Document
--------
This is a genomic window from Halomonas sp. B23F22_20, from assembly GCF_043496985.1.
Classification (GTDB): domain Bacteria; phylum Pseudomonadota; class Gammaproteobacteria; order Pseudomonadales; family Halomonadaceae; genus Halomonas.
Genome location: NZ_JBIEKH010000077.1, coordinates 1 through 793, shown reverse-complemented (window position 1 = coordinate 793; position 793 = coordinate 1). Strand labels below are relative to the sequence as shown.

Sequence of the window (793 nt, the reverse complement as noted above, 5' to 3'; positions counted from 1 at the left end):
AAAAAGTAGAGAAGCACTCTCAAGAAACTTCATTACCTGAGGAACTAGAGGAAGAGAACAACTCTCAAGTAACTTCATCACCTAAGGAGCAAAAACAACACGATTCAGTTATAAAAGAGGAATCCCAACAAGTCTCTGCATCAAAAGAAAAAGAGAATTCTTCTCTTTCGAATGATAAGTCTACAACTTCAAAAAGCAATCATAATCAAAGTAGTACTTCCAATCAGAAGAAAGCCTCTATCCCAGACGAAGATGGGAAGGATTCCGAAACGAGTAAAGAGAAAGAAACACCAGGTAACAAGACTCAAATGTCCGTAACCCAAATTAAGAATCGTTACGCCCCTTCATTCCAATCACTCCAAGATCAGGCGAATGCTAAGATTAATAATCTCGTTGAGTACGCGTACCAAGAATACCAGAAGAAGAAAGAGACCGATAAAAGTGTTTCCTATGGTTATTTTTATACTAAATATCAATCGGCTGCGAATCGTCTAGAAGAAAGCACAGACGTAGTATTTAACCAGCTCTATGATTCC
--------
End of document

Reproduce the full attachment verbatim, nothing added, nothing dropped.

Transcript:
This is a genomic window from Halomonas sp. B23F22_20, from assembly GCF_043496985.1.
Classification (GTDB): domain Bacteria; phylum Pseudomonadota; class Gammaproteobacteria; order Pseudomonadales; family Halomonadaceae; genus Halomonas.
Genome location: NZ_JBIEKH010000077.1, coordinates 1 through 793, shown reverse-complemented (window position 1 = coordinate 793; position 793 = coordinate 1). Strand labels below are relative to the sequence as shown.

Sequence of the window (793 nt, the reverse complement as noted above, 5' to 3'; positions counted from 1 at the left end):
AAAAAGTAGAGAAGCACTCTCAAGAAACTTCATTACCTGAGGAACTAGAGGAAGAGAACAACTCTCAAGTAACTTCATCACCTAAGGAGCAAAAACAACACGATTCAGTTATAAAAGAGGAATCCCAACAAGTCTCTGCATCAAAAGAAAAAGAGAATTCTTCTCTTTCGAATGATAAGTCTACAACTTCAAAAAGCAATCATAATCAAAGTAGTACTTCCAATCAGAAGAAAGCCTCTATCCCAGACGAAGATGGGAAGGATTCCGAAACGAGTAAAGAGAAAGAAACACCAGGTAACAAGACTCAAATGTCCGTAACCCAAATTAAGAATCGTTACGCCCCTTCATTCCAATCACTCCAAGATCAGGCGAATGCTAAGATTAATAATCTCGTTGAGTACGCGTACCAAGAATACCAGAAGAAGAAAGAGACCGATAAAAGTGTTTCCTATGGTTATTTTTATACTAAATATCAATCGGCTGCGAATCGTCTAGAAGAAAGCACAGACGTAGTATTTAACCAGCTCTATGATTCC